The power of intention2

The Power of Intention

In Happy, Wise by 1 Comment

The power of intention2

Every day, think as you wake up: Today I am fortunate to have woken up. I am alive, I have a precious human life. I am not going to waste it.
– The Dalai Lama

To make the most of your life, to nourish the causes of happiness for yourself and others, it takes strength, clear intentions, and persistent effort. This post explores how to establish powerful intentions and sustain the commitment to see them come true.

Setting Clear Intentions

As humans evolved, stacking one floor above another on the neuroaxis in the brain, our horizons expanded. We gradually extended the time between stimulus and response, and the space between our own actions and their outermost ripples. The wider your view, the wiser your intentions. So it’s good to ask yourself: How wide is my view? It’s natural to spend most of your time focusing on what’s right in front of you, but every so often it’s worth considering questions like these:

  • What good and bad effects will my lifestyle today have on me 20 years from now?
  • What do I do that helps and harms my planet?
  • How do my love and my anger affect others?
  • What could be the long-term results of intensifying my psychological growth and spiritual practices?

And how high is your aim? One time at Spirit Rock Meditation Center, my spiritual “home base,” my friend and teacher, Sylvia Boorstein, silenced a room full of several hundred people when she asked a simple question: What about enlightenment? She went on to point out that the Buddha, like all the great teachers, always encouraged people toward the most complete realization possible. Whether or not you connect with the notion of enlightenment or related ideas like union with God, each one of us has a sense deep down of the ultimate possibilities of a human life. If you haven’t taken those possibilities seriously and gone after them, why not start now? Is there truly a good reason not to? Personally, I’ve never heard a good reason. But like just about everyone, I keep forgetting this and losing my way in the sheer busyness of life. Further, the lower floors of the neuroaxis naturally pull us toward aims that are immediate and concrete – not because the brainstem, hypothalamus, and limbic system are base or sinful, but simply because they are more primitive in an evolutionary sense. Then your horizons shrink to the next few months and the small circle around you.

Skillful Intending

Much as you can see farther from an upstairs window, the uppermost layer of your brain is key to creating and pursuing the widest, highest, and wisest aims. So in this article I’ll emphasize emphasize using the prefrontal cortex and anterior cingulate cortex (ACC) to do just that, starting with these general considerations about how to be skillful at intending.

Seeing Clearly
Intentions are effective when they are grounded in reality, in what is really true.

Here are some things that will help:

  • Cultivate wanting to know the facts of your inner and outer worlds. Take in the rewards of seeing clearly, like feeling safer.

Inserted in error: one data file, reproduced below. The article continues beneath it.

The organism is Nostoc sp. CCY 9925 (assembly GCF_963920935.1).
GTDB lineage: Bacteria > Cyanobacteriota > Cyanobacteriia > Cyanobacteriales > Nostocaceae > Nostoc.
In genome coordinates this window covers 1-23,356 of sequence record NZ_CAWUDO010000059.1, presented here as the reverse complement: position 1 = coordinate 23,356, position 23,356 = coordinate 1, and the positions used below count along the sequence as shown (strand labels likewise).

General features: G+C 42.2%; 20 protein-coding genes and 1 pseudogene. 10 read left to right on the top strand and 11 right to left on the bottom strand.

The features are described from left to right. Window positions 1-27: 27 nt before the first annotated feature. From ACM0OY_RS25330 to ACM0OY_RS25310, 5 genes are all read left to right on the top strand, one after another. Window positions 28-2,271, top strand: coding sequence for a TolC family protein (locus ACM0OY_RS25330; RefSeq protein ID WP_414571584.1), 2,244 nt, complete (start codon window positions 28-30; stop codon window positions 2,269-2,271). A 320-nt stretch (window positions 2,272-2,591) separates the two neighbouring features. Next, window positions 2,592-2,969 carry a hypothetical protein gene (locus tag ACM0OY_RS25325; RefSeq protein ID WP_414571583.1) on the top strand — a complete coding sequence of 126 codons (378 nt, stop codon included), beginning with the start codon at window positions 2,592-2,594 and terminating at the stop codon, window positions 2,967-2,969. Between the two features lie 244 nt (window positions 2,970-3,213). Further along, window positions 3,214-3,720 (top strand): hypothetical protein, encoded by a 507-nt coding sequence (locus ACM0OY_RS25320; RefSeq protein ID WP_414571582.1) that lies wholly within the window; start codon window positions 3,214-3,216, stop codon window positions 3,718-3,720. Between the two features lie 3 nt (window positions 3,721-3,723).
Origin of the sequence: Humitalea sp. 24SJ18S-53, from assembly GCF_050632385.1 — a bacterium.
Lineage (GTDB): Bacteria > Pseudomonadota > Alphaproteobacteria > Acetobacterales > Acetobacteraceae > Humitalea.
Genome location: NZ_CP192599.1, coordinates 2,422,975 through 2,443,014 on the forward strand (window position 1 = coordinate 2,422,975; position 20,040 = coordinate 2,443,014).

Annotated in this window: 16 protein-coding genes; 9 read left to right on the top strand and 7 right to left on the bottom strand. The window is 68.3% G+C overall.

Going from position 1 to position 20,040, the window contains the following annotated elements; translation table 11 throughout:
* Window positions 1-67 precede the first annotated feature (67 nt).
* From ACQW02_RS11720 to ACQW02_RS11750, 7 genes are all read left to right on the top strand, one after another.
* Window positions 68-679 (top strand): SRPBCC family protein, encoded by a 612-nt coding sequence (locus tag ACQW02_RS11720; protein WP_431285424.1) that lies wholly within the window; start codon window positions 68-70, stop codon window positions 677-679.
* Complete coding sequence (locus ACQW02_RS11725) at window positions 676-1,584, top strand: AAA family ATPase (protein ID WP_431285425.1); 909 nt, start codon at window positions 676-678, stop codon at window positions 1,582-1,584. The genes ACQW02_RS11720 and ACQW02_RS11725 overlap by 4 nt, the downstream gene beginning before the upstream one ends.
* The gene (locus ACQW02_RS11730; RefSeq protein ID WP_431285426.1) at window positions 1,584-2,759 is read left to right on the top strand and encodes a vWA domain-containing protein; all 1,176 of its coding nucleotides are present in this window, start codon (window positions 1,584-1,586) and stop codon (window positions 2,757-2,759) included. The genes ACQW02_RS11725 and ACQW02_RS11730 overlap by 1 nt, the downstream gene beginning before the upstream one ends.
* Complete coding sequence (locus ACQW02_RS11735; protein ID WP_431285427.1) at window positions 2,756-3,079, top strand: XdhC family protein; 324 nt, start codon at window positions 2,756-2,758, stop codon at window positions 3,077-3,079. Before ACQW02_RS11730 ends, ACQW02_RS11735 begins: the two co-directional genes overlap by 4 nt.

• Slow down. Give your cortex time to understand what is actually happening, what led up to it, and what an appropriate response would be.
  • Stay mindful of the big picture. In the larger mosaic of a situation, notice if you’re focusing on one tile out of a hundred.
  • Notice how limbic and brainstem processes tilt cortical ones, and vice versa. For example, the brain uses feedback from “in here” – particularly your autonomic nervous system, muscles, heart, and gut – to form beliefs that are often mistaken about what is happening “out there.” Or see how an anxious temperament inflates threats, or a glum mood downplays opportunities. Use this awareness to challenge your appraisals and judgments: is a situation truly a 7 on the zero-to-ten Ugh scale, or more like a 2? As Oscar Wilde once wrote: The worst things in my life never actually happened to me.
  • Pay attention to intention itself. It determines the full consequences of your thoughts, words, and deeds.

Non-harming
This is a central principle in ethics, morality, and virtue. Fundamentally, it’s enlightened self-interest. Since we’re a ll connected together, not harming others decreases the harms that would come back to hurt you. Similarly, not harming yourself reduces harms to others.

Do’s and Don’t’s
Intentions can be positive (do) or negative (don’t). Positive statements are more informative, because they spotlight the bulls-eye rather than just tell you what to avoid hitting. But negative statements are more powerful, since they draw on the intense, “lower floor” withdrawal and freeze circuitry of the brain. That’s why they’re used so often. For your own intentions, it’s natural to use both forms. The positive one breathes inspiration and life into moral conduct; for example, “be generous” is a joyful balance to “do not steal.” And sometimes it’s necessary to have a very clear NO sign in front of certain actions, like being very clear that you just never lie to your mate, no matter what.

About the Author

Rick Hanson, Ph.D., is a neuropsychologist, a Senior Fellow of the Greater Good Science Center at UC Berkeley, and a New York Times best-selling author. His books include Hardwiring Happiness, Buddha’s Brain, Just One Thing, and Mother Nurture. Founder of the Wellspring Institute for Neuroscience and Contemplative Wisdom, he’s been an invited speaker at Oxford, Stanford, and Harvard, and taught in meditation centers worldwide. He has several audio programs and his free Just One Thing newsletter has over 100,000 subscribers.

From the Author

Comments

  1. Margie Bang

    I have an attitude of gratitude every morning. Remember how Kevin Spacy said at the end of the movie “American Beauty” I can’t feel anything but gratitude for every day of my ….. Life.”

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